Zootopia (2016)

Behold the film that redefines the meaning of “classic.”

Before recently, I thought that classic movies–or books or songs or shows, for that matter–I thought they had to be flawless. You read a classic book, and it’s supposed to cleanse you with its absolute greatness. In reality, classic stories do not have to be perfect, and often aren’t–but they’re the ones that last.

Without any hesitation, I believe that Zootopia is a modern classic. It’s set in one of the most fascinating and fully realized worlds of the decade, and it stars a few of the most memorable characters of the year. It’s also an accessible lesson on racism, and children will be more tolerant after seeing it.

The main problem, in my opinion, is that the story isn’t all that interesting. It runs through the motions, and everything leads into everything else rather nicely. Judy Hopps becomes a police officer, and she ends up uncovering a massive criminal operation. It’s all good enough. There is a story because there needed to be a story. Am I okay with that? Yes. Everything about the world of Zootopia is a stroke of creative genius.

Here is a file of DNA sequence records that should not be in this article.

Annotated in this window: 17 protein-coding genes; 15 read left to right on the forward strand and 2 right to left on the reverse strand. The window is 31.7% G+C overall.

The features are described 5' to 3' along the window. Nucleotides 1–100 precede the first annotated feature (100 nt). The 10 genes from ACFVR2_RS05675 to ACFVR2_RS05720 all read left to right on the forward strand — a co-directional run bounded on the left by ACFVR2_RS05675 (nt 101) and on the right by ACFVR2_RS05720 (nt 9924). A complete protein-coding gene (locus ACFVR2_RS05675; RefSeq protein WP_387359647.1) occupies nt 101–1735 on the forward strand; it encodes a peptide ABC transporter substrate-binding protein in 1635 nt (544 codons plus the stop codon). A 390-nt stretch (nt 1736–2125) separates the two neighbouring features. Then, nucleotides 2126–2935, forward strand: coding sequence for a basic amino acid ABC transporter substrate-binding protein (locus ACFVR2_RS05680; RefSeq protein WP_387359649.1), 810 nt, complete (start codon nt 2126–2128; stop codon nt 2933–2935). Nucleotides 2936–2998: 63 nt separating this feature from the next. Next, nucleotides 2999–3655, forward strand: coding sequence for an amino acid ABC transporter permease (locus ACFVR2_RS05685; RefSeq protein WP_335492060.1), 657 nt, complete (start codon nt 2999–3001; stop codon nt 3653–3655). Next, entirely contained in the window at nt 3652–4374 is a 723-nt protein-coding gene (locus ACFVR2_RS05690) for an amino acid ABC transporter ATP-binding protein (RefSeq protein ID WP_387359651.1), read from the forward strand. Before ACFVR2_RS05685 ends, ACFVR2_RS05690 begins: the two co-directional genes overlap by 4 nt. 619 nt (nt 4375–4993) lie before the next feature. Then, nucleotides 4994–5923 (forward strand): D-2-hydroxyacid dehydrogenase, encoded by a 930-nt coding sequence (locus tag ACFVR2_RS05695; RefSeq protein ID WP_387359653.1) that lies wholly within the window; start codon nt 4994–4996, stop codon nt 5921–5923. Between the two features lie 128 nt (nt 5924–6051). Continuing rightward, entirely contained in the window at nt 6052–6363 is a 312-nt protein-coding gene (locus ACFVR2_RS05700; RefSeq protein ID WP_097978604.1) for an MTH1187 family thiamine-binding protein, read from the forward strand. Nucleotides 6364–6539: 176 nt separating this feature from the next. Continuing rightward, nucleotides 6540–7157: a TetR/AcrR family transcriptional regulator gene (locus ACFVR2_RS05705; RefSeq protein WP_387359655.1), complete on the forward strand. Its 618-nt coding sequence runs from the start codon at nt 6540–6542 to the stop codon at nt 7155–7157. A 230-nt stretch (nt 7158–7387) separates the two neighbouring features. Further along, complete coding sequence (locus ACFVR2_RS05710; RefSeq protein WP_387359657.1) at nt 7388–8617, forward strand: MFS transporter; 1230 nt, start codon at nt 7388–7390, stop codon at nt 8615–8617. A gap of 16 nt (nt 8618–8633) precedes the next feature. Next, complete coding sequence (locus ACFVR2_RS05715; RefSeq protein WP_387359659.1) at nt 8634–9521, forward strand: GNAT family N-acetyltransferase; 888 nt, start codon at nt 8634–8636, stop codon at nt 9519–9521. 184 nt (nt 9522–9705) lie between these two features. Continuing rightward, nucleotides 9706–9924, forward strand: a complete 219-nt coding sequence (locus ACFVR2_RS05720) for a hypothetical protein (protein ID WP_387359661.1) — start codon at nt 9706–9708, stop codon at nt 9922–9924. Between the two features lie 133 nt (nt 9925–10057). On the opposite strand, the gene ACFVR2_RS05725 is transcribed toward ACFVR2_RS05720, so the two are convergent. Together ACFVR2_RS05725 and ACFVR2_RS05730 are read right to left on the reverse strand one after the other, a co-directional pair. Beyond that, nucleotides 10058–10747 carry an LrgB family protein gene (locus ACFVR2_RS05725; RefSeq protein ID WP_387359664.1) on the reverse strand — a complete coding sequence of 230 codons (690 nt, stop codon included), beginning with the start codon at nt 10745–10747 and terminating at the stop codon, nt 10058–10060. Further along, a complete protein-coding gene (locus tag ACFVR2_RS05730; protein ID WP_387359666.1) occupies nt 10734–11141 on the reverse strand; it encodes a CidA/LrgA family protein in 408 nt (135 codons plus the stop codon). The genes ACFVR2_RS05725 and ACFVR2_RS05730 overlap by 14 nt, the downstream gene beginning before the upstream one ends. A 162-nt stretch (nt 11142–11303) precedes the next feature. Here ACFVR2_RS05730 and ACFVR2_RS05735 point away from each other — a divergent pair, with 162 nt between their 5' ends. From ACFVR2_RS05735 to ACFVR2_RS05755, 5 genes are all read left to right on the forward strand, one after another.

In the end, it’s a film you’ll remember for several reasons. The animation is stellar, the art direction is exemplary, and the wit is sharper than fangs. The narrative may be derivative, but that doesn’t detract from the experience. And trust me, it’s a great time.

I hear they’re building apartments in Zootopia. A bunch of cash cows are moving in.


Zootopia is available now on DVD and Blu-ray.

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